Sheaths

It was the dry stone wall that first caught my eye. A wobbly wall. The two walkers are using the well constructed Cleveland Way to cross Scarth Wood Moor, a National Trust property given in 1937 by Major Herbert Peake and his son Capt. Osbert Peake, later to become the 1st Viscount Ingleby of Snilesworth. To the left of the wall are pasture fields known collectively as Sheaths. A cottage with the same name once stood on the field side near the gap in the wall. There was an adjacent limekiln too which was the subject of an archaeological excavation in 1977. Frustratingly this report has not been published.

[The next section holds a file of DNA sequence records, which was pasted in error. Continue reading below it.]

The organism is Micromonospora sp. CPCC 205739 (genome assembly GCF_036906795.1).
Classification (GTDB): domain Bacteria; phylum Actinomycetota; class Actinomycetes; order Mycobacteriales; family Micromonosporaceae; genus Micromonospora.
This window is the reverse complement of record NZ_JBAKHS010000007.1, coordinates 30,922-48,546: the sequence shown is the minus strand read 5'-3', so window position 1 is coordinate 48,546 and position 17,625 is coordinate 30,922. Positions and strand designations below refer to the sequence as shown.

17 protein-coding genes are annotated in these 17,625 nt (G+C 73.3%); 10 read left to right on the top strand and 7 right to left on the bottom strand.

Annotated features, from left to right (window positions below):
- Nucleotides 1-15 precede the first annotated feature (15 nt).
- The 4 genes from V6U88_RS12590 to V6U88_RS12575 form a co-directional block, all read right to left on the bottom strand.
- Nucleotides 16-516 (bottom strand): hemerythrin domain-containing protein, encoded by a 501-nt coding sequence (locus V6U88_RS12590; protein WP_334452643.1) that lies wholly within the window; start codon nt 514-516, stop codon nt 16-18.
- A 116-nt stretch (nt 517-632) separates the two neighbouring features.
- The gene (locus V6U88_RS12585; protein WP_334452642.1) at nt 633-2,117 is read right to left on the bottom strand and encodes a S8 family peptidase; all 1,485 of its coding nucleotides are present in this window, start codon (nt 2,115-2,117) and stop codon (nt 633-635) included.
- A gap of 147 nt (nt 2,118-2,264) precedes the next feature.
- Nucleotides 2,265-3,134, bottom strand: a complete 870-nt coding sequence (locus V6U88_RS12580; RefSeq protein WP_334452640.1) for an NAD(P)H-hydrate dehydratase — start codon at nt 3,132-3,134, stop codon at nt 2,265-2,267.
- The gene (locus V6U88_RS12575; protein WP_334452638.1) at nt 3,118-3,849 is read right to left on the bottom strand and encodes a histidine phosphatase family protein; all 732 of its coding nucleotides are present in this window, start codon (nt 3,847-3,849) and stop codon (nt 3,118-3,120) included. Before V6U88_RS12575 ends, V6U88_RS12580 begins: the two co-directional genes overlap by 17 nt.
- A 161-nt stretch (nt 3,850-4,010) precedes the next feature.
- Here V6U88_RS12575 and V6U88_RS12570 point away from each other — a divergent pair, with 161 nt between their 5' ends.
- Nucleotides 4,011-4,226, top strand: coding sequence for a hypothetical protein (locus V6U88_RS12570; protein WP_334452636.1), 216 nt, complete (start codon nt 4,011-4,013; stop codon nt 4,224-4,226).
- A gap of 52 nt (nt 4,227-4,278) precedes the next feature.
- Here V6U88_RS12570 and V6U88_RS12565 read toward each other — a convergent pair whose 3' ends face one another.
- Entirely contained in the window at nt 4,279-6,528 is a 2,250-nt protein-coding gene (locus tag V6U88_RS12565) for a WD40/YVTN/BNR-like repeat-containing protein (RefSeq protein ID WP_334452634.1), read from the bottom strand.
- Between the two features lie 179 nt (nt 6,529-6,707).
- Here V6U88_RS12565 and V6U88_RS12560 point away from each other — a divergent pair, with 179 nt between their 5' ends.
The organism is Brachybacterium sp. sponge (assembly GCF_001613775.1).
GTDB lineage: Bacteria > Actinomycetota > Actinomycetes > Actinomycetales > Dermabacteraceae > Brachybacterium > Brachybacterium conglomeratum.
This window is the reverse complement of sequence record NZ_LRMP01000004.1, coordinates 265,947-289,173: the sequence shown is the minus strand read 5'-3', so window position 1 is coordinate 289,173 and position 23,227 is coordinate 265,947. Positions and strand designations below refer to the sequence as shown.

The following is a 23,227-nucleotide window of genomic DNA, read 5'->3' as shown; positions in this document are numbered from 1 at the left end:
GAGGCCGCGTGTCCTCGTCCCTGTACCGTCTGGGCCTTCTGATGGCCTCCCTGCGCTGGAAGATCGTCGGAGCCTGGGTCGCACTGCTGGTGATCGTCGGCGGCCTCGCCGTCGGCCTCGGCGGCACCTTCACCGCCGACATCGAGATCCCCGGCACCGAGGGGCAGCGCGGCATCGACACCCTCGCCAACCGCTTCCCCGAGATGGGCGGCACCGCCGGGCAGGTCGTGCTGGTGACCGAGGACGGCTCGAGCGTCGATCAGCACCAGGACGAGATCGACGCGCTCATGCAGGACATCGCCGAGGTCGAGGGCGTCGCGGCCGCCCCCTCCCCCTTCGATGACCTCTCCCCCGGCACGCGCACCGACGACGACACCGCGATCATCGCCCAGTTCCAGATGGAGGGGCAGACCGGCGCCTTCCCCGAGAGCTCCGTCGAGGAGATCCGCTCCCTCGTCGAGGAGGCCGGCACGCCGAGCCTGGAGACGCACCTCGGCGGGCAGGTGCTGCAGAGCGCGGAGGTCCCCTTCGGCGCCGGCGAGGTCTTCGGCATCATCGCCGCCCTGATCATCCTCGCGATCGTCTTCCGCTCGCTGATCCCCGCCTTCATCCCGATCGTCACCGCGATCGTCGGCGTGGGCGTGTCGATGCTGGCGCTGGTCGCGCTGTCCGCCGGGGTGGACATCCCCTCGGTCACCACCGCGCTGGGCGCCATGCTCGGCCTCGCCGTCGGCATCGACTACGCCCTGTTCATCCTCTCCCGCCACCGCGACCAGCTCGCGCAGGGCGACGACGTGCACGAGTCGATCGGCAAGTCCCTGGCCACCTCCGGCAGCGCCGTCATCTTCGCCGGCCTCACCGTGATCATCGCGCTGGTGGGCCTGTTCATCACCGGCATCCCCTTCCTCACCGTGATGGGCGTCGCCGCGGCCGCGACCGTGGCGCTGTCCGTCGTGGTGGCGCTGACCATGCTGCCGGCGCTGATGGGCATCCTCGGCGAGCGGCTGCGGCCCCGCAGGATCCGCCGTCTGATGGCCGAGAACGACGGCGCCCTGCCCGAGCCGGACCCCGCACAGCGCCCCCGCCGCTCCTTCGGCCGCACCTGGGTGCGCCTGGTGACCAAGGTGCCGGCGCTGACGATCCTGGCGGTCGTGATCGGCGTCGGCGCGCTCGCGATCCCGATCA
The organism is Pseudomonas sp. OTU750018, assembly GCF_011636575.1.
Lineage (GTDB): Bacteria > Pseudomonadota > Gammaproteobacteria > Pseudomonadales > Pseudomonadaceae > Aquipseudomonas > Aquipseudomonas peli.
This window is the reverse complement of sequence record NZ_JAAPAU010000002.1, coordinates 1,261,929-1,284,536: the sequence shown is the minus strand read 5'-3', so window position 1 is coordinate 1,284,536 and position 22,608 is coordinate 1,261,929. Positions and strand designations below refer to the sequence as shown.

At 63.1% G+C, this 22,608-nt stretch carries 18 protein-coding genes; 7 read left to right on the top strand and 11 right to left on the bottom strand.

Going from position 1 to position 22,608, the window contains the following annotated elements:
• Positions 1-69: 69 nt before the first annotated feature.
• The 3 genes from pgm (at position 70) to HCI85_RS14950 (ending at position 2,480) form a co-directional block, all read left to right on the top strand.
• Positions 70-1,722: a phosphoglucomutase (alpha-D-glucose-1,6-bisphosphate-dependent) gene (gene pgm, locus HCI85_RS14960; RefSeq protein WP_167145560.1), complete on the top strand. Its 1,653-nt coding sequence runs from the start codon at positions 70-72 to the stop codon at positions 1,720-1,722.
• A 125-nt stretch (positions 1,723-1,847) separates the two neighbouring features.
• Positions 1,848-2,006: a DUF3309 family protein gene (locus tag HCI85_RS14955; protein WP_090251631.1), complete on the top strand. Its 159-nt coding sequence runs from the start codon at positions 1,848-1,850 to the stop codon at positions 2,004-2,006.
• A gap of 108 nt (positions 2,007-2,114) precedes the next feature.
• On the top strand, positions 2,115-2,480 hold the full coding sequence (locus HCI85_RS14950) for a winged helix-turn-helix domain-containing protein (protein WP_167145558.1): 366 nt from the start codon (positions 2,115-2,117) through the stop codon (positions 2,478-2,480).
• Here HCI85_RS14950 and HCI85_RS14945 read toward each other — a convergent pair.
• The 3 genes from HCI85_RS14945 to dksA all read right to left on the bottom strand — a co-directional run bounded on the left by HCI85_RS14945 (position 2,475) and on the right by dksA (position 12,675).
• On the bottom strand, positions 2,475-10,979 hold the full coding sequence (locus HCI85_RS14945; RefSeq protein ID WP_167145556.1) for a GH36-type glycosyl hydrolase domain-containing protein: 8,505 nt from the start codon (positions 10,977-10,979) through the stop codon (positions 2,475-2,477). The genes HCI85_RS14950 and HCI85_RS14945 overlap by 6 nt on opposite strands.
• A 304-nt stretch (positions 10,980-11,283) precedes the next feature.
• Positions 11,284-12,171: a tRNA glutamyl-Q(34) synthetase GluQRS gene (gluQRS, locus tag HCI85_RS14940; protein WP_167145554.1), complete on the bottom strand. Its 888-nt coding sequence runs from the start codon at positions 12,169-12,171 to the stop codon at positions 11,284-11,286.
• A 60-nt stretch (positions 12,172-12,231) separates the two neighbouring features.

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3 Replies to “Sheaths”

  1. Interesting link Mick. The limekiln takes me back to the mid 70s. J.K. Harrison was a teacher at our college and one of the leading lights in the Cleveland Industrial Archaeology Society. He had a theory that a number of the limekilns on the moors, particularly those in the north were actually bracken burning kilns (used to produce potash). This was one of the kilns he identified, the other that sticks in my mind is in Garfit Gap (the Cleveland Way passes virtually over the top of it). I presume the excavation was an effort to prove the theory.

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